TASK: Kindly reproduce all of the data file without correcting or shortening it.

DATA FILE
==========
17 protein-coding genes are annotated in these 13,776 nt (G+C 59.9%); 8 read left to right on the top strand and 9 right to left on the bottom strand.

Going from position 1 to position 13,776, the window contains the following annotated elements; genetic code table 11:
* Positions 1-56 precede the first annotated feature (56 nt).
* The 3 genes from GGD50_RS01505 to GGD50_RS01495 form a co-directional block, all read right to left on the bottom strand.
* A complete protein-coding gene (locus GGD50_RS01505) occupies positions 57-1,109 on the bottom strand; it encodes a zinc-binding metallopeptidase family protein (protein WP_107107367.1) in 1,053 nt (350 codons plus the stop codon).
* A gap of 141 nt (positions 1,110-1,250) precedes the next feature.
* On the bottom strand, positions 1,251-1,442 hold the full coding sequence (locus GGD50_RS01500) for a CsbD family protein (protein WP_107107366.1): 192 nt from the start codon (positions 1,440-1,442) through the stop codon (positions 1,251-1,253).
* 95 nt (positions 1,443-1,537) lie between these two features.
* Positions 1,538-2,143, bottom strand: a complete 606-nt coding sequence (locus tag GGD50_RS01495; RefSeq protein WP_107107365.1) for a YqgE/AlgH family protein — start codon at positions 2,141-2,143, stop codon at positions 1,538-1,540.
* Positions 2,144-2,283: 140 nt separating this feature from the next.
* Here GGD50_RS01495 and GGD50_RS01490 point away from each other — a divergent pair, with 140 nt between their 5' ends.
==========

17 protein-coding genes are annotated in these 13,776 nt (G+C 59.9%); 8 read left to right on the top strand and 9 right to left on the bottom strand.

Going from position 1 to position 13,776, the window contains the following annotated elements; genetic code table 11:
* Positions 1-56 precede the first annotated feature (56 nt).
* The 3 genes from GGD50_RS01505 to GGD50_RS01495 form a co-directional block, all read right to left on the bottom strand.
* A complete protein-coding gene (locus GGD50_RS01505) occupies positions 57-1,109 on the bottom strand; it encodes a zinc-binding metallopeptidase family protein (protein WP_107107367.1) in 1,053 nt (350 codons plus the stop codon).
* A gap of 141 nt (positions 1,110-1,250) precedes the next feature.
* On the bottom strand, positions 1,251-1,442 hold the full coding sequence (locus GGD50_RS01500) for a CsbD family protein (protein WP_107107366.1): 192 nt from the start codon (positions 1,440-1,442) through the stop codon (positions 1,251-1,253).
* 95 nt (positions 1,443-1,537) lie between these two features.
* Positions 1,538-2,143, bottom strand: a complete 606-nt coding sequence (locus tag GGD50_RS01495; RefSeq protein WP_107107365.1) for a YqgE/AlgH family protein — start codon at positions 2,141-2,143, stop codon at positions 1,538-1,540.
* Positions 2,144-2,283: 140 nt separating this feature from the next.
* Here GGD50_RS01495 and GGD50_RS01490 point away from each other — a divergent pair, with 140 nt between their 5' ends.